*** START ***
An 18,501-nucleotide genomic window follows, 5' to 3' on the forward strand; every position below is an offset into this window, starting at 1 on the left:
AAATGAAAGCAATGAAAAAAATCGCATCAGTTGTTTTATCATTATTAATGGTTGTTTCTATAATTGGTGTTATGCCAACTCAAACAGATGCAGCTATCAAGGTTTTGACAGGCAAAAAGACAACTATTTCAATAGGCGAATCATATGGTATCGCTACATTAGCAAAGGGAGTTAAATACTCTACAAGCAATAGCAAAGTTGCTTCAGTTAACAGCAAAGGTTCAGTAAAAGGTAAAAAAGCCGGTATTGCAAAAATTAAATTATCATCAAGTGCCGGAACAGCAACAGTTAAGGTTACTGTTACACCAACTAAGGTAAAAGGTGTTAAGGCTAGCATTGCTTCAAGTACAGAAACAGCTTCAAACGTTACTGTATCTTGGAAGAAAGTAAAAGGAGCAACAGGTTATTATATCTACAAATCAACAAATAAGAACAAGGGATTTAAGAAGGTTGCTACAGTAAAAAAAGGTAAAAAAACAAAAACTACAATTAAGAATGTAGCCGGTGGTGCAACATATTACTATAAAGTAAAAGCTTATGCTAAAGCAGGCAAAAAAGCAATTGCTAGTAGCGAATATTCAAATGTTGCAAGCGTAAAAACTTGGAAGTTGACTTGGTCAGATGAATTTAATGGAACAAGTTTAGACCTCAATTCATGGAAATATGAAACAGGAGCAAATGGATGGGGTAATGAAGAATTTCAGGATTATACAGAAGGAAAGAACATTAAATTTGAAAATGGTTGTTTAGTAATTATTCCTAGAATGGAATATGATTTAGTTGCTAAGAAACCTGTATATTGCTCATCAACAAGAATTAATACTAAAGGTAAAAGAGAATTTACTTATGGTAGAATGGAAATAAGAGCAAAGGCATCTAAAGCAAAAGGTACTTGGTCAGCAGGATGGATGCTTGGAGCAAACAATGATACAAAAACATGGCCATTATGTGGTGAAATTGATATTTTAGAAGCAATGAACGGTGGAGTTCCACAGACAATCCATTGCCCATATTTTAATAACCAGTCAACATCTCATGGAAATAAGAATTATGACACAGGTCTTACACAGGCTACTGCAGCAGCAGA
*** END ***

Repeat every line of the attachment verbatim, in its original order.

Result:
An 18,501-nucleotide genomic window follows, 5' to 3' on the forward strand; every position below is an offset into this window, starting at 1 on the left:
AAATGAAAGCAATGAAAAAAATCGCATCAGTTGTTTTATCATTATTAATGGTTGTTTCTATAATTGGTGTTATGCCAACTCAAACAGATGCAGCTATCAAGGTTTTGACAGGCAAAAAGACAACTATTTCAATAGGCGAATCATATGGTATCGCTACATTAGCAAAGGGAGTTAAATACTCTACAAGCAATAGCAAAGTTGCTTCAGTTAACAGCAAAGGTTCAGTAAAAGGTAAAAAAGCCGGTATTGCAAAAATTAAATTATCATCAAGTGCCGGAACAGCAACAGTTAAGGTTACTGTTACACCAACTAAGGTAAAAGGTGTTAAGGCTAGCATTGCTTCAAGTACAGAAACAGCTTCAAACGTTACTGTATCTTGGAAGAAAGTAAAAGGAGCAACAGGTTATTATATCTACAAATCAACAAATAAGAACAAGGGATTTAAGAAGGTTGCTACAGTAAAAAAAGGTAAAAAAACAAAAACTACAATTAAGAATGTAGCCGGTGGTGCAACATATTACTATAAAGTAAAAGCTTATGCTAAAGCAGGCAAAAAAGCAATTGCTAGTAGCGAATATTCAAATGTTGCAAGCGTAAAAACTTGGAAGTTGACTTGGTCAGATGAATTTAATGGAACAAGTTTAGACCTCAATTCATGGAAATATGAAACAGGAGCAAATGGATGGGGTAATGAAGAATTTCAGGATTATACAGAAGGAAAGAACATTAAATTTGAAAATGGTTGTTTAGTAATTATTCCTAGAATGGAATATGATTTAGTTGCTAAGAAACCTGTATATTGCTCATCAACAAGAATTAATACTAAAGGTAAAAGAGAATTTACTTATGGTAGAATGGAAATAAGAGCAAAGGCATCTAAAGCAAAAGGTACTTGGTCAGCAGGATGGATGCTTGGAGCAAACAATGATACAAAAACATGGCCATTATGTGGTGAAATTGATATTTTAGAAGCAATGAACGGTGGAGTTCCACAGACAATCCATTGCCCATATTTTAATAACCAGTCAACATCTCATGGAAATAAGAATTATGACACAGGTCTTACACAGGCTACTGCAGCAGCAGA